Brian Link spends his days helping his students chart the corners of the justice system. Now he’s taking his subject beyond the classroom as he joins five teachers and the N.C. Association of Educators in a lawsuit opposing the demise of teacher tenure.
“I teach civics and economics and spend a lot of time helping my kids to understand what their rights are — not only knowing them, but looking for avenues and opportunities to speak up for themselves,” Link said. “It would be very hypocritical of me as a teacher to expect that of my kids and not engage in that standard myself.”
The lawsuit, filed last month on the heels of an NCAE challenge to private school vouchers, furthers the divide between N.C. teachers and state policy. The issue of tenure, halted by the 2013-14 state budget, is fueling statewide discontent — but proponents say the policy fosters mediocrity.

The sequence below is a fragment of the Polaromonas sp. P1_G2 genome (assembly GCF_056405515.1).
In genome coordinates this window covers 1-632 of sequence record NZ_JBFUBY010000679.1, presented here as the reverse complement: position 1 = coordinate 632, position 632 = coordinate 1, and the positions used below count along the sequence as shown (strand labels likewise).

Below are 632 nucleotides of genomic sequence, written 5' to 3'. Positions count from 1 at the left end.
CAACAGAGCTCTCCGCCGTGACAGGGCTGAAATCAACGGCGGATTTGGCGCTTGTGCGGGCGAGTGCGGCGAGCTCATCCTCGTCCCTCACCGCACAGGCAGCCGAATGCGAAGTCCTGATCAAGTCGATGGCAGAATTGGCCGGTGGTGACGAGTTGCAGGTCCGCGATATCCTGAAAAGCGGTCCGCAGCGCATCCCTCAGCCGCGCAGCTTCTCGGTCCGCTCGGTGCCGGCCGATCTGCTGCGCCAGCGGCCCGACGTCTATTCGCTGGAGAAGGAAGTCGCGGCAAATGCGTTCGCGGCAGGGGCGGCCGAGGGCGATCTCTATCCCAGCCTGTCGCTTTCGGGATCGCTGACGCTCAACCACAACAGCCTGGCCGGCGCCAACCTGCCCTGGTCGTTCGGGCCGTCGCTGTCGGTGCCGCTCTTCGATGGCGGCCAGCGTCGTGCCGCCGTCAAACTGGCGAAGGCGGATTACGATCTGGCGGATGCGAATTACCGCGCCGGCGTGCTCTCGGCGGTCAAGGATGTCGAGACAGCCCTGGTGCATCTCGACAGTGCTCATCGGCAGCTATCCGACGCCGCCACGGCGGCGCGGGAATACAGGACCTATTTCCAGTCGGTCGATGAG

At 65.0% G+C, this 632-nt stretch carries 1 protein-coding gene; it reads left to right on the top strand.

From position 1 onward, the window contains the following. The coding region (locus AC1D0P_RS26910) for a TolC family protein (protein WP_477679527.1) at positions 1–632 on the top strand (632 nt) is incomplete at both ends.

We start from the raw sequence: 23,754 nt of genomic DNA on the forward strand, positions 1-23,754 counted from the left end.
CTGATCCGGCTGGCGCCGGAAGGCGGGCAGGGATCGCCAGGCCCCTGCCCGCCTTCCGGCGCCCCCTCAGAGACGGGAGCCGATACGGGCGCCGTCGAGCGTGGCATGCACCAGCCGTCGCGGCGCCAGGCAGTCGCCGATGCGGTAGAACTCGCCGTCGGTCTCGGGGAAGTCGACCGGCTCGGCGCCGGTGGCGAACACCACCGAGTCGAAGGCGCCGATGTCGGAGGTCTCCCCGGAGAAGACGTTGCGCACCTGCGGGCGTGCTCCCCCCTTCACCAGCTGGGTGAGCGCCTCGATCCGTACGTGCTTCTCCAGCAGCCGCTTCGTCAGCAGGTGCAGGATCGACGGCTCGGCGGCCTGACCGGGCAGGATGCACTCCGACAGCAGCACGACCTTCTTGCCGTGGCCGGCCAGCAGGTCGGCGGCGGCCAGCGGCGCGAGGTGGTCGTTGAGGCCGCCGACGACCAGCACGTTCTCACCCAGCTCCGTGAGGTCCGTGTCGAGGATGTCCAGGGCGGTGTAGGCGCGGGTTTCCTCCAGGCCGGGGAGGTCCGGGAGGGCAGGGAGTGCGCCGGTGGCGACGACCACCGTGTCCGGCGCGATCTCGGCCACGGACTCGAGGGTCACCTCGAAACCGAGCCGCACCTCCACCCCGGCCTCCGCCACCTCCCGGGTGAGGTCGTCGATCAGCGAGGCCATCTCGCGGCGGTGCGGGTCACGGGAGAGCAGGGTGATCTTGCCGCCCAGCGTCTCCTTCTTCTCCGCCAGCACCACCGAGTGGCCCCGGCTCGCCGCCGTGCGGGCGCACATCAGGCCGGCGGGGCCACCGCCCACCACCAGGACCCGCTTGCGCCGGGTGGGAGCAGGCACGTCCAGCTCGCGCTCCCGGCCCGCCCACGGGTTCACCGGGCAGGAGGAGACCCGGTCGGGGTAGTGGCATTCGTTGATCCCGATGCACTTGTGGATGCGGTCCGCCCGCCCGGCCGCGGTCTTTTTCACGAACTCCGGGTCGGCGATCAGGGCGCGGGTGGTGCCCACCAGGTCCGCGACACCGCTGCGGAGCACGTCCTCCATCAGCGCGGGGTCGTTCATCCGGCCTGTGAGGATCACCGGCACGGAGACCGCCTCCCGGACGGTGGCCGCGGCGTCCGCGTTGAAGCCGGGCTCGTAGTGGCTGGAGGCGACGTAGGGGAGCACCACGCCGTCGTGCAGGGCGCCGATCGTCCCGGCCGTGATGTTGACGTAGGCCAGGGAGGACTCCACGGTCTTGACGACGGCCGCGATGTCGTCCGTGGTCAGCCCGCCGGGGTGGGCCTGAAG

A joint statement by Republicans N.C. House Speaker Thom Tillis and Senate President Pro Tempore Phil Berger called the lawsuit “frivolous.”
Link is in his fourth year teaching at East Chapel Hill High School — when he would have been eligible for tenure. With tenure, teachers with four years of experience and positive evaluations are not required to renew annual contracts as long as their evaluations remain satisfactory, he said.